Throughout history, gardening has been a staple activity that people have flocked to during times of great stress. Whether suggested for someone who’s retired and bored at home or someone who is struggling with their health, more and more scientists are confirming what avid gardeners already knew – that gardening is a great way to keep your body, and mind, healthy. Here are 6 ways we believe prove the health benefits of gardening.
1. It Keeps You Fit and Healthy
Gardening has been proven to not only give you a good workout, but it also helps to lower your blood pressure and improve your cardiovascular health. Tasks like pushing a lawn mower or raking leaves – ones that leave you slightly winded – will help improve your cardiovascular fitness as well as promote joint health.
Because most gardening activities fall under “moderate physical activity,” they become an easy and enjoyable way to maintain weight or even shed some pounds. Those who garden for more than 10 hours a week have a better chance of maintaining a healthy weight. Keep in mind that the more you exert yourself when doing a physical activity, the greater the benefits are of said activity.
2. It Gives You a Good Dose of Vitamin D
Vitamin D is commonly known to be good for your skin, but did you know it’s also good for your bones? When your skin is exposed to the sun it prompts your body to produce Vitamin D. This vitamin helps your body absorb calcium and phosphorus, minerals that are essential for bone formation. Calcium and phosphorus also promote healthy cell growth and resistance to illness which is why experts suggest regular exposure to the sun actually supports a healthy immune system.
Make sure you still apply sunscreen when you’re out in the garden – vitamin D may be good for you, but UV rays are not.
3. It’s Therapeutic
Anyone who has spent time outside, whether working in your garden or simply going for a walk, knows how good it feels to connect with nature. Even enjoying a patch of green from afar can be therapeutic. Experts say this is because looking at nature calms the mind and gives our brains a rest from intense cognitive function.
Gardening has an added boost however, because the moderate exercise it provides has been proven to help reduce stress. Stress is the root cause for common illnesses, and it has been proven that reducing stress not only clears your mind but also reduces your risk of getting sick. Working and being in your garden can not only give you the benefits that exercise provides, but also the added stress relief of being in a green space.
4. It is a Proven Mood Booster
Stepping into your garden engages all of your senses, from the scent of a flower to the silky feel of the grass under your feet to the sound of a bumblebee buzzing by. By letting your senses be absorbed in gardening, your attention becomes distracted away from life’s stresses.
Gardening also brings with it joy. To nurture and care for something while watching it grow gives you a sense of accomplishment, as well as happiness. Think back to the first time you tasted the first fruit your garden bore or the first summer you stepped outside into a garden in full bloom. Knowing your plants are happy and thriving is a sure fire way to instantly boost your mood.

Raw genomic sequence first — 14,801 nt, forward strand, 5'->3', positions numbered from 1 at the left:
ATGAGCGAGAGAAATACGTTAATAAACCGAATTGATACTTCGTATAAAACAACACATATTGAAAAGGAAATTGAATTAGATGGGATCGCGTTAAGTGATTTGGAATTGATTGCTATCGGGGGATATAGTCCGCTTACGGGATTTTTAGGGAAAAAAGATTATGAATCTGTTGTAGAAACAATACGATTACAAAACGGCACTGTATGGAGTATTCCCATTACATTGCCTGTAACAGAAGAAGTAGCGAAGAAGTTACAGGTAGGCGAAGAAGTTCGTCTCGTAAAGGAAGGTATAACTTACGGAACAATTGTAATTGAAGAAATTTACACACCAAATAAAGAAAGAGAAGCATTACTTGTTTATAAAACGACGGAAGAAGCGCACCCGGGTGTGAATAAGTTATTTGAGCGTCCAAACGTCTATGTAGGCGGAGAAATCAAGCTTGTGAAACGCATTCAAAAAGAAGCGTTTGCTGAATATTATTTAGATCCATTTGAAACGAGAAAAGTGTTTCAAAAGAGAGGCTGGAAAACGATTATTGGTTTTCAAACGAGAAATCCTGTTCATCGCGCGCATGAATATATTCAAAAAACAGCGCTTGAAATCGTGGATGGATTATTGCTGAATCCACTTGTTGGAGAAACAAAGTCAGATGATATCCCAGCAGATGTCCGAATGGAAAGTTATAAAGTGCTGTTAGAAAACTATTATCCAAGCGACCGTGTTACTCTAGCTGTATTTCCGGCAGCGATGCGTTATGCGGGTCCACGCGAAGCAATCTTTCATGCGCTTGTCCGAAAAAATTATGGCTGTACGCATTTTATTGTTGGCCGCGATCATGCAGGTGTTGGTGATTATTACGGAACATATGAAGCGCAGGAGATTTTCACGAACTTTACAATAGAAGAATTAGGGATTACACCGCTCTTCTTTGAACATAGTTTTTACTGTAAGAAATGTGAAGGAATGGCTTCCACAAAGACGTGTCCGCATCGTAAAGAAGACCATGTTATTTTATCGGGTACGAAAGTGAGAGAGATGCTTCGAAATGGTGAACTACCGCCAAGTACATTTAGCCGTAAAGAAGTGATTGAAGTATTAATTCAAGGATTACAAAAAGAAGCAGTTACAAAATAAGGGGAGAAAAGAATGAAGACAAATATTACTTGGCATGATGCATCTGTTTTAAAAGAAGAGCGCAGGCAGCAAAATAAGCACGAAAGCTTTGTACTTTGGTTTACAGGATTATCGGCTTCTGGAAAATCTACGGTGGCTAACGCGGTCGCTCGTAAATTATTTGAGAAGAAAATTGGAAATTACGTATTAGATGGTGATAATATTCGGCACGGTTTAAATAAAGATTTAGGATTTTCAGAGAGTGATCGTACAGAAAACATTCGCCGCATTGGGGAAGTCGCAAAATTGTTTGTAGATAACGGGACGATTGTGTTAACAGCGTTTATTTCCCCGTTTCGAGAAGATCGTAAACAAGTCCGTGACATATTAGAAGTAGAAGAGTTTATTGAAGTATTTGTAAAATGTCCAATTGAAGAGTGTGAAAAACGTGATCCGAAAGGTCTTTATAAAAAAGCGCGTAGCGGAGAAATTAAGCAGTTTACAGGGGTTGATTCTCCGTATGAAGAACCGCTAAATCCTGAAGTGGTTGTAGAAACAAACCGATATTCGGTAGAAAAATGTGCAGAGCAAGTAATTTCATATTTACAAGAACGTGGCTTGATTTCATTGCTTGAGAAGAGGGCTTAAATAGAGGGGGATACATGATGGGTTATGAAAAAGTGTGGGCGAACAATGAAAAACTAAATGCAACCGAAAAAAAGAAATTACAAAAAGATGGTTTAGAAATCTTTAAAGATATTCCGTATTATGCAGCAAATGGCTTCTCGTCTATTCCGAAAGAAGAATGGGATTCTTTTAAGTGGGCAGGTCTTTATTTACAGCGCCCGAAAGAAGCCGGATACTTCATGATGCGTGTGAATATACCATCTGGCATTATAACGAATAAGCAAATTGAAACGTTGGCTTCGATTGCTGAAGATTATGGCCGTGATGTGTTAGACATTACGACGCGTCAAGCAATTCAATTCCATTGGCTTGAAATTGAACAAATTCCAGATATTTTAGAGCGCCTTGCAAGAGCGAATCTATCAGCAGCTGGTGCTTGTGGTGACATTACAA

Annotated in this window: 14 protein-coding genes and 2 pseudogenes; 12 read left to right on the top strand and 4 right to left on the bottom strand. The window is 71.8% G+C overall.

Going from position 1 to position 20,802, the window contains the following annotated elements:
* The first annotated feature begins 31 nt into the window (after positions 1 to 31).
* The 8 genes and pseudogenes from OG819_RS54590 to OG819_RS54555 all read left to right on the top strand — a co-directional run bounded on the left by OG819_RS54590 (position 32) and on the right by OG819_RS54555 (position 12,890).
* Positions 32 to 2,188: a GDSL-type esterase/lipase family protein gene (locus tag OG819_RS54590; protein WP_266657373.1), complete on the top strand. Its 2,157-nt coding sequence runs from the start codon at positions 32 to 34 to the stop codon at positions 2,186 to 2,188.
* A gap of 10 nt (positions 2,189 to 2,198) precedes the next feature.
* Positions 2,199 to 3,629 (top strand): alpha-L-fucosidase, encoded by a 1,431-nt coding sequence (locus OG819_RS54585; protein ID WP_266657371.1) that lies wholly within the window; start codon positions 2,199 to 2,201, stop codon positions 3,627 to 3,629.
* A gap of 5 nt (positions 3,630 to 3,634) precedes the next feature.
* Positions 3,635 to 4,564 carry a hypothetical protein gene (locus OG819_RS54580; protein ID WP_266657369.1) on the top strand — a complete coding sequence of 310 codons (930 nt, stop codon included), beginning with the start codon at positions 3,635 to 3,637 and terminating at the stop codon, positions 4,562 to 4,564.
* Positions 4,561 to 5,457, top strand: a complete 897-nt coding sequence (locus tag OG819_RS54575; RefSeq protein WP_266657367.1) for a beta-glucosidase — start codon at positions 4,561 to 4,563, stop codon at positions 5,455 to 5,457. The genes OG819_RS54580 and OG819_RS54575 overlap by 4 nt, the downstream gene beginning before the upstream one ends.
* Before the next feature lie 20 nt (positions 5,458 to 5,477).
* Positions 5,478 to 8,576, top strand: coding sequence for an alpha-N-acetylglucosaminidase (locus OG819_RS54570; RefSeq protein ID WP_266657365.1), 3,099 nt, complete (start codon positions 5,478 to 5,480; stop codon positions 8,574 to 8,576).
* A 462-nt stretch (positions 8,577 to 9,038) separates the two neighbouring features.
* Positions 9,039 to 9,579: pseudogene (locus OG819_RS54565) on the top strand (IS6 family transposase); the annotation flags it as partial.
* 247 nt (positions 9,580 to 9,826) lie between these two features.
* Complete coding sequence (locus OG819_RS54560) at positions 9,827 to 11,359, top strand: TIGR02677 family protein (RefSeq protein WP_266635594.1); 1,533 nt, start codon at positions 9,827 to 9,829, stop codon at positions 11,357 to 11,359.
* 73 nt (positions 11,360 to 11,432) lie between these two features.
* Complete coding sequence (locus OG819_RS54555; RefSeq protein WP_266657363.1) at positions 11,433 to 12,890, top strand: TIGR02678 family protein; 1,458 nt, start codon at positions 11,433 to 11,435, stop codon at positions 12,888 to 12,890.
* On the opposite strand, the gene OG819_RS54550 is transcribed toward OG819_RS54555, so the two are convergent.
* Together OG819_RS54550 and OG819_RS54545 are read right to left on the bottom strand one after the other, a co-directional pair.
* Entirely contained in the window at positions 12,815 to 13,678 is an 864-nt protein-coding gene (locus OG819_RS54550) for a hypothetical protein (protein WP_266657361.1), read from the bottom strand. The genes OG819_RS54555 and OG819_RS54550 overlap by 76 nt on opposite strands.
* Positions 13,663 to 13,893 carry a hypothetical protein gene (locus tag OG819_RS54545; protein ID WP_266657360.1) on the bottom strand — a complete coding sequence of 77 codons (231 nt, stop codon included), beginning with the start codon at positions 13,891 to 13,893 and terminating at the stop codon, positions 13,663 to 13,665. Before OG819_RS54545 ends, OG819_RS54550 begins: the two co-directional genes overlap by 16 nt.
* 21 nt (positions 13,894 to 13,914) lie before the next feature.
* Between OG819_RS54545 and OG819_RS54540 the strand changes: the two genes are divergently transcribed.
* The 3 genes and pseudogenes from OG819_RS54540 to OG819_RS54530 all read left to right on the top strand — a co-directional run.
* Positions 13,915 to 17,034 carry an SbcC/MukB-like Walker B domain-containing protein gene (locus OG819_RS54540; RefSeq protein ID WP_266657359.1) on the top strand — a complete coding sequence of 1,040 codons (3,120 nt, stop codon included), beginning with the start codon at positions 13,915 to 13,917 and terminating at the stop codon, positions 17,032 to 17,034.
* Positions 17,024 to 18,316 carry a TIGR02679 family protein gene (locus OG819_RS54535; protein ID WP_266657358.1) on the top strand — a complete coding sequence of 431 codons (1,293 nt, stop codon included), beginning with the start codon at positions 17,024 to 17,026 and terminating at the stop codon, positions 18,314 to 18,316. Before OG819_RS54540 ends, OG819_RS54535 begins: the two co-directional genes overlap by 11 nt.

5. It Gives You Sense of Community
Though gardening can often be a solo activity, it can bring a sense of community, especially to those who feel like they can’t contribute to society (i.e. the elderly or disabled). When you grow plants you are contributing to not only society, but also to nature and to the earth. This creates fulfillment and staves off loneliness in those who feel like they can accomplish only very little.
Gardening is also a wonderful way to meet new friends and create new bonds. Through local gardening clubs and gardening seminars or workshops, it is easy to meet people who enjoy gardening as much as you do. Having people close to you that share the same interests only helps to make gardening sweeter.
6. It’s Good For Your Diet
There’s an obvious advantage for any successful vegetable grower – you get to eat them. By growing your own herbs and produce, you are more likely to grow a healthy diet by eating your crop. For those who don’t have ready access to fruits and vegetables, growing your own can be life changing. Not only because you are now able to eat the food that gives your body vital nutrients like Vitamin A, Vitamin C, and Fiber, but also because it is sustainable. We all know how expensive good, organic vegetables can be, as well as how wasteful grocery store packaging is. By growing your own food, you spend less money, often for more produce, and you eliminate the excess plastic and other materials used to package the vegetables bought in store.
This is also a great way to introduce a healthy diet to your children. Make vegetable gardening a family activity. By doing this not only are your kids more likely to eat something they’ve grown, you are also teaching them the benefits of gardening – something they may keep with them as they grow older.
To get started on your own vegetable garden, click here for our Vegetable Gardening Series.